I make sure that whenever I am logging in to a site, I use the secure page - https. HTTPS uses SSL, which encrypts your data while in transit. If I didn't do this, my password could be sniffed by a compromised machine. For example, Yahoo! provides a method of secure login when submitting my username and password for their various web services. I have a Yahoo! email account, and use this secure login whenever I am checking my mail.
For remote administration, I use ssh and scp. These two programs are replacements for telnet and FTP. They are easy to install, and work just as well as the programs they replace. Once installed, I open up the corresponding ports in my iptables configuration so that I can connect to the machine from outside.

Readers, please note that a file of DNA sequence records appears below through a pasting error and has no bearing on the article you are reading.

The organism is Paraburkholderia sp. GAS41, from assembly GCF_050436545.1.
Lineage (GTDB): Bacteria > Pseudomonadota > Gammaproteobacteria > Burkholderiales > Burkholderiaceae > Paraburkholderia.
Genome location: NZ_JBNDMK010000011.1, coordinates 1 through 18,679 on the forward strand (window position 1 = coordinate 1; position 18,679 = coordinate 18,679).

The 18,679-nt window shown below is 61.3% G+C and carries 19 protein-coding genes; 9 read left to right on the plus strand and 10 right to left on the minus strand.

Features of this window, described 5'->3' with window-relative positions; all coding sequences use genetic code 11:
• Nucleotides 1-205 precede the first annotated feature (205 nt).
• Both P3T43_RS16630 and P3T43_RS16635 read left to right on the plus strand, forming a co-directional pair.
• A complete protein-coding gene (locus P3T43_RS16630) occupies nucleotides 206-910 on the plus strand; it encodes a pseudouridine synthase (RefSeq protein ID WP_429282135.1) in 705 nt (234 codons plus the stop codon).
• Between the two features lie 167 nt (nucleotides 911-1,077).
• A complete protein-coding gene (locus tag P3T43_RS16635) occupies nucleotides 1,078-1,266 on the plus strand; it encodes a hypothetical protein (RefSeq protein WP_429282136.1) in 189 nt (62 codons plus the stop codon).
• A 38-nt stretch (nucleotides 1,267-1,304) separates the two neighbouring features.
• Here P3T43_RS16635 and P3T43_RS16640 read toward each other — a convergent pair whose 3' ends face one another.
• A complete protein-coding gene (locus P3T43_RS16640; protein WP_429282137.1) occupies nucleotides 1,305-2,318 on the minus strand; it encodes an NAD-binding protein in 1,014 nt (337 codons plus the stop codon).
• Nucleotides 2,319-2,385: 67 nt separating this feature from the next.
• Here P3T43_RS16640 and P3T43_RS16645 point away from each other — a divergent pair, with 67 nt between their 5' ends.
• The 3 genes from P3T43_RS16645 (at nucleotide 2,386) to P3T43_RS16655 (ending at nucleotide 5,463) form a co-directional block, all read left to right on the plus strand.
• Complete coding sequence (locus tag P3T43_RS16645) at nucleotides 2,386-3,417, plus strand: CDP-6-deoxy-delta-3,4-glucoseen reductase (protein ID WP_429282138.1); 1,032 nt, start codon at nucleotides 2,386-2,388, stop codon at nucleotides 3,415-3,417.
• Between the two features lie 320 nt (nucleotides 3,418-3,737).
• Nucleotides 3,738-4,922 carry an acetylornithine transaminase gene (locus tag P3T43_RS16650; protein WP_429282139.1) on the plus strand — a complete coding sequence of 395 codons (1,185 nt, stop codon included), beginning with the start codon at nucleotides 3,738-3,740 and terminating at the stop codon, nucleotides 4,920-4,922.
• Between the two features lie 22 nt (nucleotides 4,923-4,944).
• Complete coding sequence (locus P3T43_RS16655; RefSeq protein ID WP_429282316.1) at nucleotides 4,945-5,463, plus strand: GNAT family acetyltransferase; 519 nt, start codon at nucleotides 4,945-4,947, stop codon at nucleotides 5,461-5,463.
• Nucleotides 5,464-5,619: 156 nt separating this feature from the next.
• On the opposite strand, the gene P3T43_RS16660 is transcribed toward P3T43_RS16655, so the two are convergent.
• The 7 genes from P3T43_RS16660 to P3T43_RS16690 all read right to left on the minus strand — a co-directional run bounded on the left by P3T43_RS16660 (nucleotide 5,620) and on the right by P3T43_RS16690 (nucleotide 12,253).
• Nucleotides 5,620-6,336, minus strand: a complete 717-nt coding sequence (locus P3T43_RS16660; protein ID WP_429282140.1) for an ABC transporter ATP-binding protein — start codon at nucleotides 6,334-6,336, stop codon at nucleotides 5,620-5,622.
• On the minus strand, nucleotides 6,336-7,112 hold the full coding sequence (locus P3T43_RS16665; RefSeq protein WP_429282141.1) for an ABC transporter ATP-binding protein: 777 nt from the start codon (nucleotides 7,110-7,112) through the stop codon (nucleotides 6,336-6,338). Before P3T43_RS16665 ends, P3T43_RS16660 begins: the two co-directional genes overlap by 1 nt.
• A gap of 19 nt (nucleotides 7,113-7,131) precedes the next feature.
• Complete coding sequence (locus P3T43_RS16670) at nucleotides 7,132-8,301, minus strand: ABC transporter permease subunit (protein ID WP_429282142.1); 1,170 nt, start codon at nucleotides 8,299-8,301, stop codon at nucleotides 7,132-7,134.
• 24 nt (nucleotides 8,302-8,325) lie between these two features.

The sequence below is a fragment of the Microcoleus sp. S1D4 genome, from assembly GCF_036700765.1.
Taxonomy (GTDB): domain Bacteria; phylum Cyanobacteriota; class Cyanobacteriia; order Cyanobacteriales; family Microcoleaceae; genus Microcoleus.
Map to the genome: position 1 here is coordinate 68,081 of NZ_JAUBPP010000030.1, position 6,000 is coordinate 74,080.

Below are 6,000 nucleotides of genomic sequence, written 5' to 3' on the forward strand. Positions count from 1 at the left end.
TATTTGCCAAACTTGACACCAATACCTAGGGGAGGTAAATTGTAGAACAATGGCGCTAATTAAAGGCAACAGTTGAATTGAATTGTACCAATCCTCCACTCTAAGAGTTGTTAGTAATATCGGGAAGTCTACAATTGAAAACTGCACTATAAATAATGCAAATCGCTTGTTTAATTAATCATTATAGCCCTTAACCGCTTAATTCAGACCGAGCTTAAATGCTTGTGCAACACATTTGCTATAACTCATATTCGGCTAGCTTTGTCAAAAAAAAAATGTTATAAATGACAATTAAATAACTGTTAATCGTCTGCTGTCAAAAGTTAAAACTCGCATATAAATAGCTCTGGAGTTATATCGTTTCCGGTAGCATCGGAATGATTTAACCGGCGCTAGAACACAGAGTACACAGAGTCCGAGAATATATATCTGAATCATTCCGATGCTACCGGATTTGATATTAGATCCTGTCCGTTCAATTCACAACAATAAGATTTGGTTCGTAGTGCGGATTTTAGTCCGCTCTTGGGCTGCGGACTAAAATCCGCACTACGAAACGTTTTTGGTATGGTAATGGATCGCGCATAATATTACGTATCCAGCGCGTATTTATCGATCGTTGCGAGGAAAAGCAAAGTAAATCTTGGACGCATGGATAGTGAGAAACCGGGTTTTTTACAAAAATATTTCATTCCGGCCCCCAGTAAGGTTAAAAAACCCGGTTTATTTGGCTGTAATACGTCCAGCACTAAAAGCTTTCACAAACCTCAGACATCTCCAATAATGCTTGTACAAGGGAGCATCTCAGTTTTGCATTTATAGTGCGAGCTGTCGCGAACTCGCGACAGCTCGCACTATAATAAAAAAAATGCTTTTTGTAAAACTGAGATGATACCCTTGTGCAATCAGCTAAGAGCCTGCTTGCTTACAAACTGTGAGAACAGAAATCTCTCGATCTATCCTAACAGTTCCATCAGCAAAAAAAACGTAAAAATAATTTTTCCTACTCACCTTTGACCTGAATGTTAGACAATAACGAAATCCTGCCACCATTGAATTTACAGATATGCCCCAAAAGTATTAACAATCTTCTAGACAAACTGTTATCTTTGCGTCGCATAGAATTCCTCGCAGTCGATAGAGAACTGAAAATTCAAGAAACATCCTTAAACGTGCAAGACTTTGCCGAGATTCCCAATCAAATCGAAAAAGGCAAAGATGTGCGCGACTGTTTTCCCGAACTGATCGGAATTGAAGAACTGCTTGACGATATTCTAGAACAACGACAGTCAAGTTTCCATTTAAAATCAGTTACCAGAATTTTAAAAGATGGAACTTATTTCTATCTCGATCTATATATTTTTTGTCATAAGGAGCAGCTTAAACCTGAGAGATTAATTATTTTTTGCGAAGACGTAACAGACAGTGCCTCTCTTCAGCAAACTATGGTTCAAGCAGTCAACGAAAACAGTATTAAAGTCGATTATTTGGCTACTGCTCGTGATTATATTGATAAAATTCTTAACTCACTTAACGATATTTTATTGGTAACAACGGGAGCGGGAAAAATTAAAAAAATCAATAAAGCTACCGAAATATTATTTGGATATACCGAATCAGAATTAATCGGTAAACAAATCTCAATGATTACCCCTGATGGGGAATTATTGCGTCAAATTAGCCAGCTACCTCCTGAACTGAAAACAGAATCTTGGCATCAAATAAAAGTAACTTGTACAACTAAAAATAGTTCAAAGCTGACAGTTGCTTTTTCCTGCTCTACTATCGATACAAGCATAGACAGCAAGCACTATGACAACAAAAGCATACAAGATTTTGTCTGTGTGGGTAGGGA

For email, I use GnuPG to encrypt data that I don't want anyone reading. When I am sending sensitive information to someone, I use their public key to encrypt it. I ask the same of people sending sensitive information to me. My public key is downloadable from my web site, and also available on various public key servers. These steps assure me that I'm the only one reading the email destined for my inbox.
I hope you enjoyed this article - I tried to explain, as clearly as possible, the steps I take to secure my computer and data communications. If you feel there are any glaring errors or omissions, by all means let me know. My security policy is far from perfect, and I'm very eager to hear about your practices and experiences.
The following is a list of sites I visit regularly to get information on various security topics: